Archbishop Dolan on the Media
In a forthcoming interview that will appear in the Register, New York Archbishop Timothy Dolan tells correspondent Paul Barra that the media in New York have been ”exceptionally attentive” since his installation earlier this year.
“They have been interested in what I have to say, they have joined in the chorus of welcome, and I can’t keep up with the requests for interviews and articles and appearances,” the archbishop told Barra.
That was Oct. 26.
A few days later, the archbishop published a column on his blog, The Gospel in the Digital Age. He said he had offered it first to The New York Times, but they declined it.
He told Barra in the interview with the Register: “As I’m speaking with you now, there are some matters that have been aired in the local press that I feel as a Catholic leader that I must take strong exception to, and intend to do so. As Catholics, we must never pass up an opportunity to catechize.”
The archdiocesan spokesman, Joseph Zwilling, explained: “The Times’ op-ed editor told me that they do not publish op-ed articles in response to items in the newspaper. He offered to forward it on my behalf to the letters editor, but I thanked him and declined.”
The archbishop’s column, titled “Foul Ball!” asserted that anti-Catholicism is as much a national pastime as baseball — and that it seems to get an easy pass in the pages of The New York Times. The latest example, he said, was an Oct. 24 column by Maureen Dowd, a screed against the Vatican’s “inquisition” (her word) of women religious (it’s known as an “apostolic visitation”). The column is dripping with vitriol for the Church’s traditions — and on many points is ill-informed, recycling stereotypes about the Pope and Catholic teaching that, to well-informed Catholics, makes Dowd look sillier than the traditional faith she seeks to poke fun at. “Nuns were second-class citizens then and — 40 years after feminism utterly changed America — they still are,” she writes. “Nuns need to be even more sepia-toned for the über-conservative pope, who was christened ‘God’s Rottweiler’ for his enforcement of orthodoxy. Once a conscripted member of the Hitler Youth, Benedict pardoned a schismatic bishop who claimed that there was no Nazi gas chamber. He also argued on a trip to Africa that distributing condoms could make the AIDS crisis worse.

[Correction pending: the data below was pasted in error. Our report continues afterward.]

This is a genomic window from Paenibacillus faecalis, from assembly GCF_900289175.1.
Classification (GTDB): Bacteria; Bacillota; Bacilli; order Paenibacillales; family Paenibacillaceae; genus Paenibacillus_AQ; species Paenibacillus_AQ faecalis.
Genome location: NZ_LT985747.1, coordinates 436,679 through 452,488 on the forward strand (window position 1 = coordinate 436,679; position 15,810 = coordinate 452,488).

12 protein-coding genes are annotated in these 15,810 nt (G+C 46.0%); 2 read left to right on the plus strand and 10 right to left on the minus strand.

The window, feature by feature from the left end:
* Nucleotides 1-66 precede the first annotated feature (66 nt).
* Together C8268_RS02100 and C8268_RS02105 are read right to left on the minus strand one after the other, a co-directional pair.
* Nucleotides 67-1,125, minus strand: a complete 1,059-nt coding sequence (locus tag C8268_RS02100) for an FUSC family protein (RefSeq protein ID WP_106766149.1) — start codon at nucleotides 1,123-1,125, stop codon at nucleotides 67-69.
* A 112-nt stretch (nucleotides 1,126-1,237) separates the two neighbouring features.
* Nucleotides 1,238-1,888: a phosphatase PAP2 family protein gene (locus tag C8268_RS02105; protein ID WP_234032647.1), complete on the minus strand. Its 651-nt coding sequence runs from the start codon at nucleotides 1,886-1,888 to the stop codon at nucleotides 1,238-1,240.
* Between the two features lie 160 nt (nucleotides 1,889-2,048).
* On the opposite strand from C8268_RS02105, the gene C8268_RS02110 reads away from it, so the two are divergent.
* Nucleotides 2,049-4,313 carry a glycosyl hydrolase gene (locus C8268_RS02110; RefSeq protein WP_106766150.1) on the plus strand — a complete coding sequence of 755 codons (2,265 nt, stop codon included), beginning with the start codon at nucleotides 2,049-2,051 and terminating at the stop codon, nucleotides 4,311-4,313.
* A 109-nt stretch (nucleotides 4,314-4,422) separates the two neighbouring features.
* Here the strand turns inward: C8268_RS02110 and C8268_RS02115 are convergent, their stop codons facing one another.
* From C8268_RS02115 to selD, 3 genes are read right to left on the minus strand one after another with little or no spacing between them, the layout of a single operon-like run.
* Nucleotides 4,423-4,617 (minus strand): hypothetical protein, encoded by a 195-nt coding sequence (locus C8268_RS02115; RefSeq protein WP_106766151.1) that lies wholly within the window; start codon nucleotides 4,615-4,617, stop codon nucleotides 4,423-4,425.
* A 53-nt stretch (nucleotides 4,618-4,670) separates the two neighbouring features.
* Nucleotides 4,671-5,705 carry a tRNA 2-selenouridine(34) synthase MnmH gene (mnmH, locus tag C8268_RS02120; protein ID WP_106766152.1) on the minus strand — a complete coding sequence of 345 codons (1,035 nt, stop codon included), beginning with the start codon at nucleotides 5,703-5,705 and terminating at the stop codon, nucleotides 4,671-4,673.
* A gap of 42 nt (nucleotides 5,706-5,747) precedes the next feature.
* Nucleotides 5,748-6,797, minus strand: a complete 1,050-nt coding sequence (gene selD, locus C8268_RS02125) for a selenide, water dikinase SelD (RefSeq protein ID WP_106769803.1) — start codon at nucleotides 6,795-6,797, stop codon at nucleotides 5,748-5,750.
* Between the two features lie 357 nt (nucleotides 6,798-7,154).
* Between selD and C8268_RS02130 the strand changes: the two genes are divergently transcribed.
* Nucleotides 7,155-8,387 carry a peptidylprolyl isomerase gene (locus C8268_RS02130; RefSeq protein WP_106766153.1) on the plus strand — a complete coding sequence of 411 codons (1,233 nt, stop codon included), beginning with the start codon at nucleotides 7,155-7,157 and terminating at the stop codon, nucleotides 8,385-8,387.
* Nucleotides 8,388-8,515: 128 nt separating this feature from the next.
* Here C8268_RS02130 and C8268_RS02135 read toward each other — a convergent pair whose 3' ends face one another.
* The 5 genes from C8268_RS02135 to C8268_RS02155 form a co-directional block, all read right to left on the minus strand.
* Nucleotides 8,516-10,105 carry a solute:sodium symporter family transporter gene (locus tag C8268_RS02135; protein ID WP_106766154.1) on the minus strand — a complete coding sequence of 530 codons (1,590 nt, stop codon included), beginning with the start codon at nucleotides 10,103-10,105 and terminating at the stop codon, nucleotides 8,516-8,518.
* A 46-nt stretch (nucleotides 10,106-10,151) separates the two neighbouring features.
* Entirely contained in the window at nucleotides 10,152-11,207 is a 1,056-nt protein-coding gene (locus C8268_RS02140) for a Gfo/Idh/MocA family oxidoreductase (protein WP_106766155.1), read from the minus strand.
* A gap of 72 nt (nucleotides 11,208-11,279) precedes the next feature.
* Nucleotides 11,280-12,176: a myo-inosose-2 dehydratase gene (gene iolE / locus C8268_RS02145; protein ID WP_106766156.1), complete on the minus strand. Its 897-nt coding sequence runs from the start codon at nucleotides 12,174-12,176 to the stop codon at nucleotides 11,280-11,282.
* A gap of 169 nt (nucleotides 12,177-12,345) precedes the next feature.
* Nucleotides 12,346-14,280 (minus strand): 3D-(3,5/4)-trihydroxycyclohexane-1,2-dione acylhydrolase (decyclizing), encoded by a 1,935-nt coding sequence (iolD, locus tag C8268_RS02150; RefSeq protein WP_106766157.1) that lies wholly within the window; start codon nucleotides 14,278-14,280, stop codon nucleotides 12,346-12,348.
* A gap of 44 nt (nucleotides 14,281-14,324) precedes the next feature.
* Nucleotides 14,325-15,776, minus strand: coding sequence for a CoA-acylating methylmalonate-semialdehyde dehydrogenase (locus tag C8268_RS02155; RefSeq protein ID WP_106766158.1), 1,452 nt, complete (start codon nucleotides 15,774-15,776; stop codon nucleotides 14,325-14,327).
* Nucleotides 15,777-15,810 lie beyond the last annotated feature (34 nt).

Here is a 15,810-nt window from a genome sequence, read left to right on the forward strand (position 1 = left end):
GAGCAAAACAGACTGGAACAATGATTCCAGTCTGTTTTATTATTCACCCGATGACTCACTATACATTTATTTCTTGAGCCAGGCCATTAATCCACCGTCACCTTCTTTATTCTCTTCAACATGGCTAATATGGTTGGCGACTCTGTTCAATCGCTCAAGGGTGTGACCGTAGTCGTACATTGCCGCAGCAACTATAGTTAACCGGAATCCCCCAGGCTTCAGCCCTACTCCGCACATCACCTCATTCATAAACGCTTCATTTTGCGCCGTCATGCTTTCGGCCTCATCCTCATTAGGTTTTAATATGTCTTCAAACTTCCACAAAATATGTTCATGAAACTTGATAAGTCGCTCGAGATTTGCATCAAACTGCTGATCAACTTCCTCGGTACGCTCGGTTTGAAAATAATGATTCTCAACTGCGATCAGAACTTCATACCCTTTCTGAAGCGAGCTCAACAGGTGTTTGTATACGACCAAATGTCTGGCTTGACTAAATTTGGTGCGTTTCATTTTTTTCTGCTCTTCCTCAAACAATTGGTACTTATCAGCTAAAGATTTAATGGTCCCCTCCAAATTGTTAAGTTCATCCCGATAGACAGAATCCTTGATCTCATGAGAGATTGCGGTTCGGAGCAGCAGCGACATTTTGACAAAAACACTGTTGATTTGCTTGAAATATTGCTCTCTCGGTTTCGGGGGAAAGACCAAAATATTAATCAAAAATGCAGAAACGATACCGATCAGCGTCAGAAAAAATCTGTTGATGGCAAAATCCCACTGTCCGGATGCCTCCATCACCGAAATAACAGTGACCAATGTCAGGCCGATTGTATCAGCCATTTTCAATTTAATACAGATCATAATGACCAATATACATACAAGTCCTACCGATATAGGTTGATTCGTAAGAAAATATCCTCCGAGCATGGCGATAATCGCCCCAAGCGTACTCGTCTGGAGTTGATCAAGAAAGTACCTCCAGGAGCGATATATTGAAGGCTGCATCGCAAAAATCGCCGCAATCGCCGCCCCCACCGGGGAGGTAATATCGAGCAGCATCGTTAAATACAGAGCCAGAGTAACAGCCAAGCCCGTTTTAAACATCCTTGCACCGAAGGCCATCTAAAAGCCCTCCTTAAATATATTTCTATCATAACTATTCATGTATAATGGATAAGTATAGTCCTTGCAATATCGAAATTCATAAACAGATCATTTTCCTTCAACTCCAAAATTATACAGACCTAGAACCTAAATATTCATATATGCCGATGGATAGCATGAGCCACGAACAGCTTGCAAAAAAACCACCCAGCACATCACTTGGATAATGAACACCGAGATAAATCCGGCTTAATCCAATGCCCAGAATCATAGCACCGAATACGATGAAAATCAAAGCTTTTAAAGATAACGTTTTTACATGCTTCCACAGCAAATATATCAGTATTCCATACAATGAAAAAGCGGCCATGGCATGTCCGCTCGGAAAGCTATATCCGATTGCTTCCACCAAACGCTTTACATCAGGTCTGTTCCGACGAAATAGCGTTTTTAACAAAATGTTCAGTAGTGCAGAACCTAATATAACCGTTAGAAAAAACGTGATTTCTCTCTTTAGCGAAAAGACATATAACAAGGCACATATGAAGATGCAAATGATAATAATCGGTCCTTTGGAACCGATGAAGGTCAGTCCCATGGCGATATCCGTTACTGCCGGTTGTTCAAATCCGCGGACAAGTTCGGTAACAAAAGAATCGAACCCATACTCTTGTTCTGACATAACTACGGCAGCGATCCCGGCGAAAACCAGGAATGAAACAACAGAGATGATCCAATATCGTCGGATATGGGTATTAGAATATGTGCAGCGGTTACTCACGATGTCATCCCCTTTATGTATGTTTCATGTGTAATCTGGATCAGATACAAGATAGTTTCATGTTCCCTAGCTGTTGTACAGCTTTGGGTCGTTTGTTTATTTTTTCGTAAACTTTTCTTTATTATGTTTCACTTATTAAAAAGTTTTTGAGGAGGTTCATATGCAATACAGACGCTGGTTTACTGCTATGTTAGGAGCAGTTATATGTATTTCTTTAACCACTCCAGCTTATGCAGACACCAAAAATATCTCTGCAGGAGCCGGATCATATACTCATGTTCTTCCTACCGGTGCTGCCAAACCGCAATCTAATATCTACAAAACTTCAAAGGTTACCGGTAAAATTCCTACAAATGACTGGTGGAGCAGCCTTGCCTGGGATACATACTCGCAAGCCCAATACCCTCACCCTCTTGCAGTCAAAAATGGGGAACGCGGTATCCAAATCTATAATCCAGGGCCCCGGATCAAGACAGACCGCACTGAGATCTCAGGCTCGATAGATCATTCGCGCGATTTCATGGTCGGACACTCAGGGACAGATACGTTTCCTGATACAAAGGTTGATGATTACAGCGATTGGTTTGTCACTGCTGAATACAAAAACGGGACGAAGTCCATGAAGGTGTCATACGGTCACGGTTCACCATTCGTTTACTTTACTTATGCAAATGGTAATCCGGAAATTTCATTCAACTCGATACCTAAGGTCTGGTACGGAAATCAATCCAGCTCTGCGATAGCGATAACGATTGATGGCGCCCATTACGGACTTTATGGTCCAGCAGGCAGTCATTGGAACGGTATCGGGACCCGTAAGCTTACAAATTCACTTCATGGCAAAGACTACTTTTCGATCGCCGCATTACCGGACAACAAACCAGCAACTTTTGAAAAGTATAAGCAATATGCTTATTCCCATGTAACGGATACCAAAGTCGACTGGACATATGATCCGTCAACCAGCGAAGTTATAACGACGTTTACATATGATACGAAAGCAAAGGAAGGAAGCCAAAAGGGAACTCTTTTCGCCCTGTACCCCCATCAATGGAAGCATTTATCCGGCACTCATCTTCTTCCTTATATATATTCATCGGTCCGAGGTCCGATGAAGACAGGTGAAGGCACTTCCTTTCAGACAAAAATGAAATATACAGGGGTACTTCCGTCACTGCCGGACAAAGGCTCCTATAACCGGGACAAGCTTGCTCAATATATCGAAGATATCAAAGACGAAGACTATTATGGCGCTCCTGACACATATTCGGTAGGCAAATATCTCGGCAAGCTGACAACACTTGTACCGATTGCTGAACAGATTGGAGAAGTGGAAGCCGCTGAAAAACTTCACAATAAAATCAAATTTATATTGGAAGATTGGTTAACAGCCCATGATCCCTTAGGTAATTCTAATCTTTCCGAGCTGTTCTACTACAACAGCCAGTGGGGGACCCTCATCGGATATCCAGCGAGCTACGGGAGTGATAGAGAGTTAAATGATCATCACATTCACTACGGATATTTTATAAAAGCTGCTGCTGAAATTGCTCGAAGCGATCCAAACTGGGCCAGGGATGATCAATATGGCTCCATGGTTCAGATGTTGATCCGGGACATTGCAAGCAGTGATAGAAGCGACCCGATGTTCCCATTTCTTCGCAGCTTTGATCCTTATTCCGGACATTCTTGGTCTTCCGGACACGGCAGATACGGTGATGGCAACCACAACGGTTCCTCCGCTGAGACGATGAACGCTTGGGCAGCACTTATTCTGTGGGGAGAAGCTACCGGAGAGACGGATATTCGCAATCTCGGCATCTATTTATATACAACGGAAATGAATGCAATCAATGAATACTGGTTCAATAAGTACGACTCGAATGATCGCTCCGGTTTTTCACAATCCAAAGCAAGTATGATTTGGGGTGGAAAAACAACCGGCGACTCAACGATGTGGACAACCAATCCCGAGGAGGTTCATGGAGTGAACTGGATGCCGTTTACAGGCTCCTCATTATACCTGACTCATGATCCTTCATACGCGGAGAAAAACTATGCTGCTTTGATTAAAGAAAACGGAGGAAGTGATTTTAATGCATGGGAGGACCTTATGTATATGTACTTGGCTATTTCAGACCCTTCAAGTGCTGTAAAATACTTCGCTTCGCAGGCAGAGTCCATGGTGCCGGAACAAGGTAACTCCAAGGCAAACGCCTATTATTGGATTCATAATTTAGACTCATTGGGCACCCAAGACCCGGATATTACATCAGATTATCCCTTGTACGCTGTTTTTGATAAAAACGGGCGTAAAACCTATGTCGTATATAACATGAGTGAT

“Il Papa is even willing to bend Rome’s most doggedly held dogma, against married priests — as long as they’re clutching the Anglicans’ Book of Common Prayer.”
Dowd, a product of Catholic education, makes no effort to explain things such as the fact that the “pardon” Pope Benedict offered a Lefebvrist bishop (actually, the lifting of an excommunication) had nothing to do with that bishop’s opinions about the Holocaust or that the Latin Catholic rule on celibacy is a changeable discipline, not “dogma” (perhaps she could not resist the nice phrase “doggedly held dogma”).
I’m waiting for a response from Times public editor Clark Hoyt on whether he sees a pattern of anti-Catholic bias in the Gray Lady’s pages. And does it help the Times’ credibility to publish a column chock-ful of un-fact-checked opinions?